RANKING THE PLAYERS: Five Big Ten singles players are enlisted with the nation's top 100 according to the April 15th spring rankings, all of whom hail from either Northwestern or Illinois. The Illini's Cary Franklin leads at No. 48, followed by Wildcats Marc Silva (65th) and Alex Witt (67th) and Illinois' Gavin Sontag (71st) and Jerry Turek (72nd). Illinois also boasts the only doubles team to be ranked in the top 50 nationally. Turek and partner Brady Blain, the 1996 Rolex Regional Tennis Championship doubles winners, are right in the middle of the pack at No. 25.
BREAKING DOWN THE 1997 CHAMPIONSHIP: Although Michigan is the returning Big Ten champ, the Wolverines have several strong challengers. Northwestern (15-5), with a top 30 ranking and perfect conference record (10-0), is the leading candidate with a No. 1 seeding. NU's flawless record is its first since the 1990 season when it went 9-0 in the conference and won the title behind Todd Martin. The Wildcats are loaded with a one-two punch at No. 1 and 2 singles in All-Big Ten returnee Alex Witt and last year's Freshman of the Year Marc Silva, both nationally ranked. Marc Bengtsson (No. 4) and Doug Bohaboy (No. 5) have been tops as well in the conference posting 7-2 and 8-1 marks, respectively. The 'Cats will play the winner of Thursday's preliminary play-in, which involves Wisconsin (10-10, 3-7 Big Ten), Iowa (7-13, 1-9), Michigan State and Ohio State (9-16, 2-8). If Northwestern advances, it would be challenged by either Michigan or Indiana (14-8, 6-4) in the semifinals. Illinois (15-5, 7-3 Big Ten) is another conference favorite with a tough arsenal both in singles and doubles. Jerry Turek and Brady Blain (25th nationally) will be a force at No. 1 doubles, while Illinois also sports six players with 20-plus wins. Gavin Sontag carries a 29-15 record, Turek is 31-10, Cary Franklin holds a 28-7 record, Oliver Freelove is 25-13, while Jeff Laski is 21-7 and Jakub Teply is 22-19. Indiana has a shot with Kevin Gabel (16-8) at No. 1 singles and Andrew Held (26-11) and Anton Klaric (26-11) lifting the team up as well. Indiana will face Michigan, which is powered by David Paradzik, Matt Wright and Arvid Swan, in the first round. The sleeper in the conference is Purdue, which quietly muscled its way to a 16-5 overall and 8-2 conference record, earning the Boilermakers a No. 2 seed. PU has been left out of the recent national rankings both as a team and individually, but still carry one of the region's best doubles teams in Cris James and Derek Myers. The pair fell to Turek and Blain this fall in the Rolex finals, but has defeated every doubles team they have faced in the Big Ten, including the Illini duo, 9-8, on April 16. Jamie Gordon, this fall's Rolex Regional Championships singles winner, carries a 6-4 Big Ten record for Purdue and Greg Wessenberg, after dropping his first two Big Ten matches, has gone on an 8-0 tear to improve his regular season record to 8-2.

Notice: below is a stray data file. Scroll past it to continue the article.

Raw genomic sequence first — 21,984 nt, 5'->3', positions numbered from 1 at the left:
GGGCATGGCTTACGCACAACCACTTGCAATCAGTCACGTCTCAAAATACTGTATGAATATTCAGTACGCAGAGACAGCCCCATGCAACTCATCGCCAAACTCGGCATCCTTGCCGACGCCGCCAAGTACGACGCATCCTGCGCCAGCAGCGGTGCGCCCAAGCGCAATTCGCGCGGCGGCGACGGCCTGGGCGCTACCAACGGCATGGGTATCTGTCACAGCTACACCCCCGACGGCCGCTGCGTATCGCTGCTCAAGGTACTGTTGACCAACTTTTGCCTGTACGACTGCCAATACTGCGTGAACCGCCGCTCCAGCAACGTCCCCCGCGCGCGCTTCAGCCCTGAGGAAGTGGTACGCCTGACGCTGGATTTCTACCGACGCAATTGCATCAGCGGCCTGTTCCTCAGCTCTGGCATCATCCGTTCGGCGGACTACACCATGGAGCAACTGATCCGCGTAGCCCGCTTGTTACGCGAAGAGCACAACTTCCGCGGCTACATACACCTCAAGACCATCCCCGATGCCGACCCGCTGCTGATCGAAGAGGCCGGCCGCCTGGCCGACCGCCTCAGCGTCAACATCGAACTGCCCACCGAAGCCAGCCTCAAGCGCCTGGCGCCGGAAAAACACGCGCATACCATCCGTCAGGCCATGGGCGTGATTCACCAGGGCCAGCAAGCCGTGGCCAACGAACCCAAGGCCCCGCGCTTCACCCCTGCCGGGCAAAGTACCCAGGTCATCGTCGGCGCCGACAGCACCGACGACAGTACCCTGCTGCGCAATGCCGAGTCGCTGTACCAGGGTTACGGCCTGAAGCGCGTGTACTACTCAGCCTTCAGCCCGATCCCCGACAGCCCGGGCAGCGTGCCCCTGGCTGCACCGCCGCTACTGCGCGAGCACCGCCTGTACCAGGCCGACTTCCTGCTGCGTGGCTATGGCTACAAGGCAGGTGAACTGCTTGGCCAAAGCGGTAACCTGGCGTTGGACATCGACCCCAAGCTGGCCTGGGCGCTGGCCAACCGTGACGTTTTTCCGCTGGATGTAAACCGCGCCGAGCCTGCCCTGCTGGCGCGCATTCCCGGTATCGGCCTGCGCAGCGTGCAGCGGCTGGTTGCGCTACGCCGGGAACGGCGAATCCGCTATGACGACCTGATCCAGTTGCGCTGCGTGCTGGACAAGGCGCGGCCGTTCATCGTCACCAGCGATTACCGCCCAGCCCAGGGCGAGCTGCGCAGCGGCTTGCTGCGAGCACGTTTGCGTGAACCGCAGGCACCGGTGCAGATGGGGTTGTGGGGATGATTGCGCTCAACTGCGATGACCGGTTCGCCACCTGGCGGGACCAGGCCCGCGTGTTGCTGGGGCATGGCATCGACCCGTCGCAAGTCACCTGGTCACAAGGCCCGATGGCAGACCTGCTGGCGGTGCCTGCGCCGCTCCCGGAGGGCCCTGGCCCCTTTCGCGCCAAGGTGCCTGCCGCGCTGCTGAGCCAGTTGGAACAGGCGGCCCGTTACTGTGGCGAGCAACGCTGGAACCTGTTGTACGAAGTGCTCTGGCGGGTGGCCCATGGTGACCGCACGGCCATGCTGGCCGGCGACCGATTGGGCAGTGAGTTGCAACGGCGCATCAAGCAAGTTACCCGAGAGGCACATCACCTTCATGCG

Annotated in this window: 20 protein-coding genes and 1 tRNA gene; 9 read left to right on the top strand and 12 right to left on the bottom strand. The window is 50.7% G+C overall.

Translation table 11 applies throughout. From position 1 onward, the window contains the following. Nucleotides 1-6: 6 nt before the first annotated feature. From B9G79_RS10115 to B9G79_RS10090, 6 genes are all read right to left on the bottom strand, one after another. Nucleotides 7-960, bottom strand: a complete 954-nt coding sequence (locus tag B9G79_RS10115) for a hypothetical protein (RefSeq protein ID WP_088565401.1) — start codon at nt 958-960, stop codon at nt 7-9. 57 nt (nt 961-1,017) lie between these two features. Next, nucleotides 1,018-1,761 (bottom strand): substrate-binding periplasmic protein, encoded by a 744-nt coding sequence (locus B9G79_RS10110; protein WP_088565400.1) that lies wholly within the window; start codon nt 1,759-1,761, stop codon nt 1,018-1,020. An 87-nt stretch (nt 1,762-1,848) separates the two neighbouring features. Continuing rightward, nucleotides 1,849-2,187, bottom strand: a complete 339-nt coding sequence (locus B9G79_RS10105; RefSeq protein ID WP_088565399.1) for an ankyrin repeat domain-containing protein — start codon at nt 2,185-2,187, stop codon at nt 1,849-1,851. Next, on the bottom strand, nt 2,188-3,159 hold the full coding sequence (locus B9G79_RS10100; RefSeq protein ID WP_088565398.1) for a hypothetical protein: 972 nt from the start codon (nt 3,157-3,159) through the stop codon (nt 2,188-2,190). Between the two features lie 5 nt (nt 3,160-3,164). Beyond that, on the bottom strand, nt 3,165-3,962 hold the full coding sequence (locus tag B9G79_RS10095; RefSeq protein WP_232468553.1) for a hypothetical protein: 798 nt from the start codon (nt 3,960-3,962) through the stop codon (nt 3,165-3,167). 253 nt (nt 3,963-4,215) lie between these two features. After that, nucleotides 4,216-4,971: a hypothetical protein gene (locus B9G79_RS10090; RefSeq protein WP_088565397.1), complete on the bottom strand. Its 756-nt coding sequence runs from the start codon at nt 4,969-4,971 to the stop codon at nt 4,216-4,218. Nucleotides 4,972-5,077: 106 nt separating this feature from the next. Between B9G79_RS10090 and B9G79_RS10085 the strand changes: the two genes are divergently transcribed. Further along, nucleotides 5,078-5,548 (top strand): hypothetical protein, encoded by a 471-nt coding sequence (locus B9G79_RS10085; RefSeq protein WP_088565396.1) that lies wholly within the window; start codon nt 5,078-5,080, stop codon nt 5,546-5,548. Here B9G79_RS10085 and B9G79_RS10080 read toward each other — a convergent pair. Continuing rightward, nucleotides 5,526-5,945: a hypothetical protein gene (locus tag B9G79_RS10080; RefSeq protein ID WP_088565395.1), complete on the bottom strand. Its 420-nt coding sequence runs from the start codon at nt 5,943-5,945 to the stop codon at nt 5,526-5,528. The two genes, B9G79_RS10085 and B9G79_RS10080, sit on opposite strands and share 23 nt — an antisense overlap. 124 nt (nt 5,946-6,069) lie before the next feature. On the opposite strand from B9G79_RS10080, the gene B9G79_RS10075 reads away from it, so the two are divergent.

SEEDINGS: Thursday: 9 a.m. No. 8 Wisconsin vs. No. 11 Iowa No. 9 Michigan State vs. No. 10 Ohio State Friday: 9 a.m. No. 6 Penn State vs. No. 3 Illinois No. 7 Minnesota vs. No. 2 Purdue Friday: 1 p.m. No. 1 Northwestern vs. winner of Thursday's play-in No. 4 Michigan vs. No. 5 Indiana
SPARTAN PREVIEW: Michigan State enters this weekend after finishing the regular season with a 7-15 overall record and a ninth-place 3-7 Big Ten mark. The Spartans are led by sophomores Trey Eubanks (Louisville, Ky.) and Mark Jacobson (Roswell, Ga.), junior Ben Hetzler (Lund, Sweden) and freshman Ivica Primorac (Mostar, Bosnia). Eubanks has posted his second-straight 20-win season with a 26-11 record, one win shy of Alberto Brause's performance last season. He is tied with Primorac for the team's best Big Ten mark at 7-3. Primorac has been a quiet hero by posting a 17-14 overall record including winning his last two Big Ten matches, the only Spartan to boast such a feat last weekend. Hetzler holds the next-best conference record at 4-4, including his second-best career overall mark of 17-14. Jacobson has the team's second-best overall mark at 19-17, but has struggled with a 2-7 Big Ten record.
THURSDAY'S TANGLE: The Spartans will kick off this year's tournament on Thursday, April 24, with a 9 a.m. match against No. 10 Ohio State. Earlier in the season, MSU defeated the Buckeyes, 5-2, at home.
YEAR IN REVIEW: Last season the Wolverines took the Big Ten title as Illinois halted Minnesota's quest for a fifth-straight Big Ten crown. Michigan began the weekend as the No. 1 seed and knocked off Ohio State and Northwestern before beating Illinois, 5-2, in the finals. MSU, following its quarterfinal loss to the Gopers, beat Penn State, 4-3, and host Purdue, 4-1, for a fifth-place finish.